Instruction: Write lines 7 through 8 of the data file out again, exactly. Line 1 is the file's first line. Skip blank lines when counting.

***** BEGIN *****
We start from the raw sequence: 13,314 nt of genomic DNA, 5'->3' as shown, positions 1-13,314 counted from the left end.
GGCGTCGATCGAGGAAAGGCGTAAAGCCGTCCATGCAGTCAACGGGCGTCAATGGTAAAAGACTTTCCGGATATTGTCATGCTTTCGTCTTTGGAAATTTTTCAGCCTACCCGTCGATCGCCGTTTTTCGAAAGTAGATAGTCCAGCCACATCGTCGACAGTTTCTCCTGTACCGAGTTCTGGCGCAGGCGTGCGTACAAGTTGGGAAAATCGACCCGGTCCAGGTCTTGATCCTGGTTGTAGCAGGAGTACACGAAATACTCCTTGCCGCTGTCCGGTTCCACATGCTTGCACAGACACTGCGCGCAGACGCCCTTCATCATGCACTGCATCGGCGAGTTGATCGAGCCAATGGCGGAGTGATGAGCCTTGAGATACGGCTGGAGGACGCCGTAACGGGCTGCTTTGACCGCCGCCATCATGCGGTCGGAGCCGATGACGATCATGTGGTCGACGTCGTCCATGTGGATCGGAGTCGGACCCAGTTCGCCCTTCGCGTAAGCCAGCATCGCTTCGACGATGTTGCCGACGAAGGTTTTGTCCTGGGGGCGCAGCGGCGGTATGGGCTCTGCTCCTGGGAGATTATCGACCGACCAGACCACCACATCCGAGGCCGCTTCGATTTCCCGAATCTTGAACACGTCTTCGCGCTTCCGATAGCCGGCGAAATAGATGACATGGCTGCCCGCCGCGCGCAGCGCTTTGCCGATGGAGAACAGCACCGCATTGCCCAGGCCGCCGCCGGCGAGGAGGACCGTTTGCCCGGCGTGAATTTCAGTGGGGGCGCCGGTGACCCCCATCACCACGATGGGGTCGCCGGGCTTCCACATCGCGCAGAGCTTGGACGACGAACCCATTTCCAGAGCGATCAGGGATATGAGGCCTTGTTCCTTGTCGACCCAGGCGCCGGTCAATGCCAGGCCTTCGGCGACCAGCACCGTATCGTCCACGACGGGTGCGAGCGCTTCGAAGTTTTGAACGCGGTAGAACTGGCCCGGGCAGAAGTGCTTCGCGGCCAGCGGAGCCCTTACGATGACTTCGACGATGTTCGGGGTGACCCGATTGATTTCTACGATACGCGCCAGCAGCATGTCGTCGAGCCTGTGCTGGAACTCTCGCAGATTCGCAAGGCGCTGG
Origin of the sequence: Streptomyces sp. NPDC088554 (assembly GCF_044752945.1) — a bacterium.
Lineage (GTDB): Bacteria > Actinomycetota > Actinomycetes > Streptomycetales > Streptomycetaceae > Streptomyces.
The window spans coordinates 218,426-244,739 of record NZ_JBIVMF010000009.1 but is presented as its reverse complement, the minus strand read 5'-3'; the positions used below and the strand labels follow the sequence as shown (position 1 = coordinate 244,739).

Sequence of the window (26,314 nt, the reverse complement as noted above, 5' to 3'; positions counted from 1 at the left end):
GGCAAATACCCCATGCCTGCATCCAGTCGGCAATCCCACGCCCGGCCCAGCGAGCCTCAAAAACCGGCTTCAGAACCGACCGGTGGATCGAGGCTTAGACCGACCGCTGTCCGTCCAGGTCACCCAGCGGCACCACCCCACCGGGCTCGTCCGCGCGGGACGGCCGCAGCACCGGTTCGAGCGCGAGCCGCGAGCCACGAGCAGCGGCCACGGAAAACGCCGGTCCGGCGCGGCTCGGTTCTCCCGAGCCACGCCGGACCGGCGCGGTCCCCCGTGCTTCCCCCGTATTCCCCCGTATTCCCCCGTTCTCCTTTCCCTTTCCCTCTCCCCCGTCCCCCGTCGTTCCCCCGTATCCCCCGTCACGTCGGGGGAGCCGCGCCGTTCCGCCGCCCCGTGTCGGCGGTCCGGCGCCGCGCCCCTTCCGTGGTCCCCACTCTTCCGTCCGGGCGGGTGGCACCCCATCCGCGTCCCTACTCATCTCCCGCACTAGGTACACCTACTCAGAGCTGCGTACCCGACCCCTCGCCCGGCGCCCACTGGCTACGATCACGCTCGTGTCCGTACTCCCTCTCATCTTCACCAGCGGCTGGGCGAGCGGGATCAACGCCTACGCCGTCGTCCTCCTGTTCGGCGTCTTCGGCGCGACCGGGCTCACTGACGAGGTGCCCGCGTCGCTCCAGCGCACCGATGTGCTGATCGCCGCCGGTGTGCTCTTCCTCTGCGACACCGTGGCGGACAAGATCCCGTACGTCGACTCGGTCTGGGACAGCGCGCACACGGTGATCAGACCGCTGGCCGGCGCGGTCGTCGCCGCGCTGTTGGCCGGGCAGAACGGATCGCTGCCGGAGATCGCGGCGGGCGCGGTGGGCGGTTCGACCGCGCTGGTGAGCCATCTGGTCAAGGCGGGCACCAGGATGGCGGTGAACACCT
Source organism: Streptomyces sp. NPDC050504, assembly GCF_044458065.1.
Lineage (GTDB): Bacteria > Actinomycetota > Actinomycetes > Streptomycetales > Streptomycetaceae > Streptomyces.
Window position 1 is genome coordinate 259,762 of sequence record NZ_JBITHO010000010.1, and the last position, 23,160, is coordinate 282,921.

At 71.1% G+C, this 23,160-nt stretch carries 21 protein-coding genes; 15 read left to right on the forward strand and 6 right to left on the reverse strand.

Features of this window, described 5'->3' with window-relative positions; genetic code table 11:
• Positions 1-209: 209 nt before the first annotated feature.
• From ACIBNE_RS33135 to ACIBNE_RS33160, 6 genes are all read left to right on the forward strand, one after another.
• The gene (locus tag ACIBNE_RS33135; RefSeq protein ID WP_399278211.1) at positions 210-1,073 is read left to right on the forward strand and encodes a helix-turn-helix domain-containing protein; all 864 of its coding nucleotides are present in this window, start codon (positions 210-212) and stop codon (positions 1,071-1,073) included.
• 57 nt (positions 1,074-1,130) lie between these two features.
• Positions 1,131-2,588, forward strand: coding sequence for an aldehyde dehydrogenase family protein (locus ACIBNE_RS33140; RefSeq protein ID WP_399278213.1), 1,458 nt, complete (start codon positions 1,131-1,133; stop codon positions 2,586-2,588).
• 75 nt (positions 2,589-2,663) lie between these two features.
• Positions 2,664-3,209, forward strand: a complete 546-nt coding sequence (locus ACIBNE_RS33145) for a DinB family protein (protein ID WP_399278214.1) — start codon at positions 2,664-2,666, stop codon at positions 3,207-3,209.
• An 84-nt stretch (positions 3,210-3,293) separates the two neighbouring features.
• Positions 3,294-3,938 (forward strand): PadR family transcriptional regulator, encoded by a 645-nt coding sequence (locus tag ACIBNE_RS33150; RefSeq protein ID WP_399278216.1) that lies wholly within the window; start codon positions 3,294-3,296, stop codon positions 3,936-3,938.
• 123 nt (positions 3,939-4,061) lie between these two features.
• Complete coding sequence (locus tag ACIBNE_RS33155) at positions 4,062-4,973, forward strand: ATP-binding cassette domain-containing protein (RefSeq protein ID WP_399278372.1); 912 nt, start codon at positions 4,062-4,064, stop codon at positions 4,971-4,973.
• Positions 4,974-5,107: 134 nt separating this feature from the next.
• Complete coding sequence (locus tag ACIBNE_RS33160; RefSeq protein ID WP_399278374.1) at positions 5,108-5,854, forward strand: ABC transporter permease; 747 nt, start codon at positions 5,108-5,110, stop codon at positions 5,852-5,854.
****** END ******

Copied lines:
GGCAAATACCCCATGCCTGCATCCAGTCGGCAATCCCACGCCCGGCCCAGCGAGCCTCAAAAACCGGCTTCAGAACCGACCGGTGGATCGAGGCTTAGACCGACCGCTGTCCGTCCAGGTCACCCAGCGGCACCACCCCACCGGGCTCGTCCGCGCGGGACGGCCGCAGCACCGGTTCGAGCGCGAGCCGCGAGCCACGAGCAGCGGCCACGGAAAACGCCGGTCCGGCGCGGCTCGGTTCTCCCGAGCCACGCCGGACCGGCGCGGTCCCCCGTGCTTCCCCCGTATTCCCCCGTATTCCCCCGTTCTCCTTTCCCTTTCCCTCTCCCCCGTCCCCCGTCGTTCCCCCGTATCCCCCGTCACGTCGGGGGAGCCGCGCCGTTCCGCCGCCCCGTGTCGGCGGTCCGGCGCCGCGCCCCTTCCGTGGTCCCCACTCTTCCGTCCGGGCGGGTGGCACCCCATCCGCGTCCCTACTCATCTCCCGCACTAGGTACACCTACTCAGAGCTGCGTACCCGACCCCTCGCCCGGCGCCCACTGGCTACGATCACGCTCGTGTCCGTACTCCCTCTCATCTTCACCAGCGGCTGGGCGAGCGGGATCAACGCCTACGCCGTCGTCCTCCTGTTCGGCGTCTTCGGCGCGACCGGGCTCACTGACGAGGTGCCCGCGTCGCTCCAGCGCACCGATGTGCTGATCGCCGCCGGTGTGCTCTTCCTCTGCGACACCGTGGCGGACAAGATCCCGTACGTCGACTCGGTCTGGGACAGCGCGCACACGGTGATCAGACCGCTGGCCGGCGCGGTCGTCGCCGCGCTGTTGGCCGGGCAGAACGGATCGCTGCCGGAGATCGCGGCGGGCGCGGTGGGCGGTTCGACCGCGCTGGTGAGCCATCTGGTCAAGGCGGGCACCAGGATGGCGGTGAACACCT
Source organism: Streptomyces sp. NPDC050504, assembly GCF_044458065.1.